Powered by machine learning, the feature is intended to help viewers discover the shows and movies that they find most interesting out of the massive library available on the platform.  After a consumer watches a few shows, the engine curates the library catalogue to align with the viewers interests.

“We are the experts and the best technology platform by far in the AVOD space and that’s how we’ve won and grown. [Our Recommendation engine] is our secret sauce,” boasts Massoudi. “Our library is [much bigger compared] to our closest competitor in this space. And that means if you’re interested in horror movies or a particular niche we can feed you hours and hours of great content that you’re interested in.”

“What consumers want is the fastest path to the content they want to watch,” adds Tubi TV Chief Content Officer Adam Lewinson. “Some of our competitors will grab a couple big titles and that’s suppose to draw consumers in, but then the catalogue is very shallow and they’re not finding what they want to watch and they jump.”

Lewinson, who previously worked as senior Vice President for programming and market at Sony’s Crackle, says that another ingredient to the company’s secret sauce are its retention numbers, though he declined to give specifics. “Because our library is so vast, regardless of the genre you’re looking for, we’ve got it and machine learning is going to get it to you very quickly,” he says.

A few months after launching the recommendation engine in December 2017, the average time spent on the platform (the metric that Massoudi values most) increased by 20 percent. In order to make the recommendations more accurate, the company has been steadily increasing the number of titles on the platform to give the engine a larger selection of titles to choose from. Most recently, Tubi TV inked a partnership with Hulu which saw a slate of the streamer’s content become available on Tubi, including the Hulu original “The Mindy Project.”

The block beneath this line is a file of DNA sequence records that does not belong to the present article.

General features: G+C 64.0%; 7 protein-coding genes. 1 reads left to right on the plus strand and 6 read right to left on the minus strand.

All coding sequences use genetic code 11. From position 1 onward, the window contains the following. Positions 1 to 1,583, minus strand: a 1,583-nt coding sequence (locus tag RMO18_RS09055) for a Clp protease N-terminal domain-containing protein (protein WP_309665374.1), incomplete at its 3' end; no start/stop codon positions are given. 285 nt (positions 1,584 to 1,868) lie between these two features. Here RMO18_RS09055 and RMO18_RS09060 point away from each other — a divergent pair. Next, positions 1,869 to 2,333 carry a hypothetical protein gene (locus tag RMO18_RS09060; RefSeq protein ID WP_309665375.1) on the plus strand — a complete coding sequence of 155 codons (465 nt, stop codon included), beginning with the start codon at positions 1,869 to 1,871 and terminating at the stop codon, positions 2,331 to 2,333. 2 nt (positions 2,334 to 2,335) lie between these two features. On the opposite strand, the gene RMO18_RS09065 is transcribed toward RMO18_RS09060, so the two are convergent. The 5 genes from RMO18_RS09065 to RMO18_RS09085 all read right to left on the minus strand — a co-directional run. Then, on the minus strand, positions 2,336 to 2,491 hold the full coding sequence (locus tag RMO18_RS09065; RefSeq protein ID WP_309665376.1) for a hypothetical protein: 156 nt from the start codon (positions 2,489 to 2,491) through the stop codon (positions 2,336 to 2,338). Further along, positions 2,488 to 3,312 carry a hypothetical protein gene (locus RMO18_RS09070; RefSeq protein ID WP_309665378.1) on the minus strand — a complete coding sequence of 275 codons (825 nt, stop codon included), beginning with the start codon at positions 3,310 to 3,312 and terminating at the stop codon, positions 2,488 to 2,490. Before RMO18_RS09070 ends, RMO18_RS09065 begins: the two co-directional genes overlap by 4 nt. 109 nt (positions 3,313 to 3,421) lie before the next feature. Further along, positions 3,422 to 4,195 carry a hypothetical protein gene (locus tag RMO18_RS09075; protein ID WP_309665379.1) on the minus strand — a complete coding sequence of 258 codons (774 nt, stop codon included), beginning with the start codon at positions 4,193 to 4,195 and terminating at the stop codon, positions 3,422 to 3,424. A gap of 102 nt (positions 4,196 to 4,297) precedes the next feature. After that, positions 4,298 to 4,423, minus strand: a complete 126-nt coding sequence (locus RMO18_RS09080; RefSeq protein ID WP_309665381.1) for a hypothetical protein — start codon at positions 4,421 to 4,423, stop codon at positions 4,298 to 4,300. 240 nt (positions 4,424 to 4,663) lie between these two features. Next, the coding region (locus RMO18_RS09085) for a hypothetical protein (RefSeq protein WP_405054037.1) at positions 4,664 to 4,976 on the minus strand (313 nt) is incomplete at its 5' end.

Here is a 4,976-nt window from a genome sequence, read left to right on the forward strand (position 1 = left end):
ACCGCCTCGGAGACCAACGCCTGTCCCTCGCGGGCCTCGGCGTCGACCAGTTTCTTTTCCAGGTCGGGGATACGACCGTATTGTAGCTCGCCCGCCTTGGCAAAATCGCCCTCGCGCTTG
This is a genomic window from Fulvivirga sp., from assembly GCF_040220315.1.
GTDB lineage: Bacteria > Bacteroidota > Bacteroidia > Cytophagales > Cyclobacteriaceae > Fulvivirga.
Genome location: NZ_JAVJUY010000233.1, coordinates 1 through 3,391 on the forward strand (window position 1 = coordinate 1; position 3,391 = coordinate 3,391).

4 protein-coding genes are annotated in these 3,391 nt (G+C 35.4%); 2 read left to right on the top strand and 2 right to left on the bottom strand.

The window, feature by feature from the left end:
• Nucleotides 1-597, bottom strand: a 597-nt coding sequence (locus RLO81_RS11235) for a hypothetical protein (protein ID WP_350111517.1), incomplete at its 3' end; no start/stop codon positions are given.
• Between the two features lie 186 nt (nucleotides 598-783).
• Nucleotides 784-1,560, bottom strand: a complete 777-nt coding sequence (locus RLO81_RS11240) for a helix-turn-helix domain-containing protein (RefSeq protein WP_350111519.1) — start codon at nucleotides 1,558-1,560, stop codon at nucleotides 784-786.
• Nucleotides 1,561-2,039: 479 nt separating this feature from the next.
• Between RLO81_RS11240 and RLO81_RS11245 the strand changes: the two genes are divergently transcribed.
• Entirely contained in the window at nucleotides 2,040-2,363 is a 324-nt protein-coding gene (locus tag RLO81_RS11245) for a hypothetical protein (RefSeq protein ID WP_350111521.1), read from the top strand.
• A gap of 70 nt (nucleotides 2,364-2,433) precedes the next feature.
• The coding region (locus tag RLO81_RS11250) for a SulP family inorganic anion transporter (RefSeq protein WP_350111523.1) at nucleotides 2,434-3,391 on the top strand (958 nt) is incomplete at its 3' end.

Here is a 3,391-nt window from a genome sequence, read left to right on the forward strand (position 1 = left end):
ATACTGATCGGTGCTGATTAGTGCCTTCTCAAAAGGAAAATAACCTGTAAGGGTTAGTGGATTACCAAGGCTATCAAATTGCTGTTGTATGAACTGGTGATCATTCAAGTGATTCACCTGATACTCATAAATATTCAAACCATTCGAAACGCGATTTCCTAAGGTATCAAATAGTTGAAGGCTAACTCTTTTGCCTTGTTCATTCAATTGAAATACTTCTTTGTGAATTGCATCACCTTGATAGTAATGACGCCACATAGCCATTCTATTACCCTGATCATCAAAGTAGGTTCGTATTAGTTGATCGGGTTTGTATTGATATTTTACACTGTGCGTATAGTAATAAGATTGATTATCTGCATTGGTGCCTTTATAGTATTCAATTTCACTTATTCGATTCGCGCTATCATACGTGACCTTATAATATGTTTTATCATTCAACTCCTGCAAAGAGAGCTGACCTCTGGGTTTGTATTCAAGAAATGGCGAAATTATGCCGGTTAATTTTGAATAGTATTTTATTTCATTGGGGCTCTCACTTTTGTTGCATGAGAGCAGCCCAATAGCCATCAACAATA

Going forward, one of the biggest challenges for Tubi — like most OTT services — will be discovery. The streaming company may have one of the largest streaming libraries (even bigger than Netflix, though not as valuable) and a state of the art recommendation engine, but it means nothing if no one knows what Tubi is. As of yet, the company has failed to put any real focus on marketing the service. Because Tubi was working with a limited budget, Massoudi says the company decided to invest a majority of its money in the product than on marketing. But now that the service is experiencing steady growth, the he plans to invest more time and resources into marketing.

“We haven’t done much marketing, but we’re going to change that. We’re going to experiment with everything to see what works and what doesn’t, explains Massoudi. “We plan to do more marketing in the second half of this year.”

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Originally published by VideoInk:  How Tubi TV is Taking on Roku, Sony, and Popcornflix in the AVOD Space